The numbers prove that the Recording Academy did plenty right when it came to social media surrounding the Grammy Awards (see the chart on pages 24-25 in this week's Billboard Magazine). Heading up those efforts has been Recording Academy chief marketing officer Evan Greene. With a team of three social media employees and a marketing staff of 20, Greene directs a social media strategy that encompasses nearly every online platform. "Our social strategy is ongoing-it's a 365-day conversation, not just a December-through-February approach," he says.
In an interview with Billboard, Greene talks about generating social conversations surrounding the Grammys.
Did your team have specific goals for your social media campaign around this year's Grammy Awards?
I would say our goals were pretty simple: We wanted as broad a viewing audience as possible, and we wanted as many people to be as socially engaged as possible, with as much positive sentiment as we could generate. We wanted to stoke the social conversation, across as many channels as possible. From live streaming on Grammy.com to Grammy playlists on Spotify and Pandora, to Shazam-able Grammy content, to geolocation/check-in through Foursquare and GetGlue, to consistent updates on Twitter and Facebook, to sharing via Tumblr and Instagram, to teams of Grammy bloggers with behind-the-scenes access, our goal was to seamlessly establish a credible voice in as many digital music conversations as possible. Social media allowed the Grammys to be the thread connecting diverse and varied music fans and helping to establish a shared community experience.
Were there any lessons that you learned from previous Grammy campaigns?
Every year our infrastructure gets better, and every year our social strategy gets stronger, and every year our process gets better. So when Michael Jackson passed away a couple years ago, we had a lot of scrambling to do to get in front of the social conversation and be part of it in a meaningful way. This year, with the passing of Whitney Houston, we had the infrastructure in place to be able to more seamlessly have that conversation.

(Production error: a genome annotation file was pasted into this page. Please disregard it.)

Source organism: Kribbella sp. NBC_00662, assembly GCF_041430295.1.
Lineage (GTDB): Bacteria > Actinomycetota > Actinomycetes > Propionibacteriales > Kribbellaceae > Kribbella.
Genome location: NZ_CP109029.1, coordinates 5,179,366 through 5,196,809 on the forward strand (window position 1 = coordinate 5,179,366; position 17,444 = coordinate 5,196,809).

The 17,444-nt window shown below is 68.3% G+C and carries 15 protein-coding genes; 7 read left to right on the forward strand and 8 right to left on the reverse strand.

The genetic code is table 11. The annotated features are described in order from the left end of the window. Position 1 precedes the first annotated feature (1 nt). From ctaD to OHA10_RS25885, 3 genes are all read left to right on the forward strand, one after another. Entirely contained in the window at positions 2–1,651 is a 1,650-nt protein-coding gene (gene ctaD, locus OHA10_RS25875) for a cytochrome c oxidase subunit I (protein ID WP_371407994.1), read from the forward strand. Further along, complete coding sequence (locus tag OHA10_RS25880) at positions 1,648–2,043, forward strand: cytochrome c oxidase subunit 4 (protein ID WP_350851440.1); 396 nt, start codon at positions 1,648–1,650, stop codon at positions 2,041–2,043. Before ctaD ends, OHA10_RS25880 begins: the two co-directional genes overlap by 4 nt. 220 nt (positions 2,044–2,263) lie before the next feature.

We've gotten sophisticated at monitoring and listening, which means that we are more nimble and can react quickly and elegantly. Rather than operating independently from the rest of our communication channels, social media is now a seamless component of our overall PR and marketing strategy. Social has become an integral component of Grammy.com, so now when something particularly notable occurs, we not only respond, but socialize the conversation and instantly push out across all of our channels.
Chris Brown's performance, Adele's album of the year win and Jennifer Hudson's tribute to Houston generated the most Twitter chatter. Did any of that surprise you?
We thought that there would be a tremendous amount of chatter and conversation about Whitney Houston during the Jennifer Hudson tribute. And what we found was, it was almost silent because everybody was so emotionally connected with what was going on. So you can never get out in front of it and predetermine what people are going to want to talk about. Obviously, it spiked after that, but it was very quiet during that exact moment. It makes sense in retrospect, but we never would've assumed that. It's so hard to be able to gauge what people are going to want to talk about, especially in light of the tragedy that happened . . . The Twitter mentions that we saw were far and away dominated by Adele. And then we saw Rihanna, Chris Brown, Nicki Minaj and Whitney Houston.
Does the tape-delayed West Coast telecast deter from its social aspects?
Going live across the country versus the tape delay... I see the benefits and I also see the downside. I think we just have to make a serious evaluation with our network partner CBS to see what the future may hold for the telecast, especially as digital and social is becoming such a big part of the show.